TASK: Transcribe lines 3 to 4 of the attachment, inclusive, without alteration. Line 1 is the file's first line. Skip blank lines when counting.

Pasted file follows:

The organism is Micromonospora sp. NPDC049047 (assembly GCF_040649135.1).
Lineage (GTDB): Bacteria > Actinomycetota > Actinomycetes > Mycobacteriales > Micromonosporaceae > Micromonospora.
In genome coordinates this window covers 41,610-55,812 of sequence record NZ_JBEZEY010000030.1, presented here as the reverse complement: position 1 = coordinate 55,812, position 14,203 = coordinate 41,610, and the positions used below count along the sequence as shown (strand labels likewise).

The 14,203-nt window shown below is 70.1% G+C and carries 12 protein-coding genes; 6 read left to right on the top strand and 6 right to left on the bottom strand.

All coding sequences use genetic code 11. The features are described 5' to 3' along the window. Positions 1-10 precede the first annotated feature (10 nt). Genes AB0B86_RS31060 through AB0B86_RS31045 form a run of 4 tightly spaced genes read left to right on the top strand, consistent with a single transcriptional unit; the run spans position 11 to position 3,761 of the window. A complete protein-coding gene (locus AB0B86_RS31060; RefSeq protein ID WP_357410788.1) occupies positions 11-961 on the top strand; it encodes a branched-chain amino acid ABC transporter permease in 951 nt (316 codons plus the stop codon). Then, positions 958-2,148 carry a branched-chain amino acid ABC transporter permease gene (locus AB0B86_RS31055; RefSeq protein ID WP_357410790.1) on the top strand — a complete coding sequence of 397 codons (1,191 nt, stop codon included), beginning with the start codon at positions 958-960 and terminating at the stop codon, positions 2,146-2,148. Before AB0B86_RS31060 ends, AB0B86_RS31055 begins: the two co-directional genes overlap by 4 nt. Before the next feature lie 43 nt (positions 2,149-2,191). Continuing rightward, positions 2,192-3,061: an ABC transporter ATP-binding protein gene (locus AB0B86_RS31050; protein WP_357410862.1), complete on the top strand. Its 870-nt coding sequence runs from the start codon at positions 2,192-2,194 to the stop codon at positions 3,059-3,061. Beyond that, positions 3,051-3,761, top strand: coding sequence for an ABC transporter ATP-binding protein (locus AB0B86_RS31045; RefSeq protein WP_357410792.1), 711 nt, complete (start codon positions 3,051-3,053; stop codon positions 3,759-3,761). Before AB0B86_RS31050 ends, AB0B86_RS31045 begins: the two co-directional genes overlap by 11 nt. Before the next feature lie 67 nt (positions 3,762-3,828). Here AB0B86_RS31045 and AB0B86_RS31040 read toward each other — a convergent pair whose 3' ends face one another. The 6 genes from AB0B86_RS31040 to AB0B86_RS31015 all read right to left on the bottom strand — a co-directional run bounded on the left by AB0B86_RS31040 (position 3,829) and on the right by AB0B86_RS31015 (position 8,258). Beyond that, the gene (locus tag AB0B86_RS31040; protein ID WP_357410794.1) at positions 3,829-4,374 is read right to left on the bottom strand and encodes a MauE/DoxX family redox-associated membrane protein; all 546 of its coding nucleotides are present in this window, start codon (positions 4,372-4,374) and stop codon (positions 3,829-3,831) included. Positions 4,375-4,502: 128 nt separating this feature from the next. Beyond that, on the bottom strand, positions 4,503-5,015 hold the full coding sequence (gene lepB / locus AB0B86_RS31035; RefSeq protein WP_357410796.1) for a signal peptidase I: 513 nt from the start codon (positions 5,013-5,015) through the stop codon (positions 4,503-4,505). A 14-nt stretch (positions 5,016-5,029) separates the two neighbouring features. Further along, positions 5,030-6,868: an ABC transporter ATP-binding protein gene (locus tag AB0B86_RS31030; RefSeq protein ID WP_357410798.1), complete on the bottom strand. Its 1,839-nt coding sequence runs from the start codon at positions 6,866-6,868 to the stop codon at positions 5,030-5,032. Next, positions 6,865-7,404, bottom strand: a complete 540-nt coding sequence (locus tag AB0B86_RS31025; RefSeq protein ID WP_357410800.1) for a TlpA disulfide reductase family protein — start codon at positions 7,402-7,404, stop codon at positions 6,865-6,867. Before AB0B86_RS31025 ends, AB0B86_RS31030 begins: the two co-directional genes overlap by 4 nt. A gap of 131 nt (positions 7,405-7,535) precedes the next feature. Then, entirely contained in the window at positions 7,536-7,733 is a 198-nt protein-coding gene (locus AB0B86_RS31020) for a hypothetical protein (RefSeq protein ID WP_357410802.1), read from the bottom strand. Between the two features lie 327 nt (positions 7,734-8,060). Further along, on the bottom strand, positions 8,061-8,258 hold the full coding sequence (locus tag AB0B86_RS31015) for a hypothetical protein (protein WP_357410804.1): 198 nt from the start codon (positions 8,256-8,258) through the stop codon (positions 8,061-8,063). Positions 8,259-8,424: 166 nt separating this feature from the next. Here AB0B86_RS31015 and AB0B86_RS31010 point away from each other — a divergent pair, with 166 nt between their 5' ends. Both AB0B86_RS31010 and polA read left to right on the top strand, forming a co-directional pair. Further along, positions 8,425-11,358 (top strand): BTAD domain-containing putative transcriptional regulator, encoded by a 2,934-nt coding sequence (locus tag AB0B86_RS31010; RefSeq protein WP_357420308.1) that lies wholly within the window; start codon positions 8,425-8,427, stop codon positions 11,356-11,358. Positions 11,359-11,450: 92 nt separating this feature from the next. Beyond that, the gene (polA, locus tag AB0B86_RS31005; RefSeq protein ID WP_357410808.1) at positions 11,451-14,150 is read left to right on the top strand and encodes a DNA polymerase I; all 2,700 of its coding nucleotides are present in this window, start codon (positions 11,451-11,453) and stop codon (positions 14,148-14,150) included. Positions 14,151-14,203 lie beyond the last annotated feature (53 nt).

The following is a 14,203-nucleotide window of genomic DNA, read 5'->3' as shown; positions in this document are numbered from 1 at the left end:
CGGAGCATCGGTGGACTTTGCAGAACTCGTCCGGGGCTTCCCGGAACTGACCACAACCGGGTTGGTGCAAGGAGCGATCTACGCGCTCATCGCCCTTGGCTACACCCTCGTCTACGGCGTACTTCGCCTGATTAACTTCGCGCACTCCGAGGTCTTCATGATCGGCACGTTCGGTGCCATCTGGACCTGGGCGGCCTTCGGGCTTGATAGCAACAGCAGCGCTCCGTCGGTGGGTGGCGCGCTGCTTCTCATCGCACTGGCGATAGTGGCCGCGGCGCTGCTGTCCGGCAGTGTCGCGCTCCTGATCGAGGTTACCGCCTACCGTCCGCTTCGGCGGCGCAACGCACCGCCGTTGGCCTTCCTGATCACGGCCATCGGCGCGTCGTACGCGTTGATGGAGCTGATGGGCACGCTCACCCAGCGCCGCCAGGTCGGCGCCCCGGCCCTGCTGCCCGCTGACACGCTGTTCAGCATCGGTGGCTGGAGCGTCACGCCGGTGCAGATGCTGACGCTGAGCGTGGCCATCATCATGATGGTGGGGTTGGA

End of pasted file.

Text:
In genome coordinates this window covers 41,610-55,812 of sequence record NZ_JBEZEY010000030.1, presented here as the reverse complement: position 1 = coordinate 55,812, position 14,203 = coordinate 41,610, and the positions used below count along the sequence as shown (strand labels likewise).

The 14,203-nt window shown below is 70.1% G+C and carries 12 protein-coding genes; 6 read left to right on the top strand and 6 right to left on the bottom strand.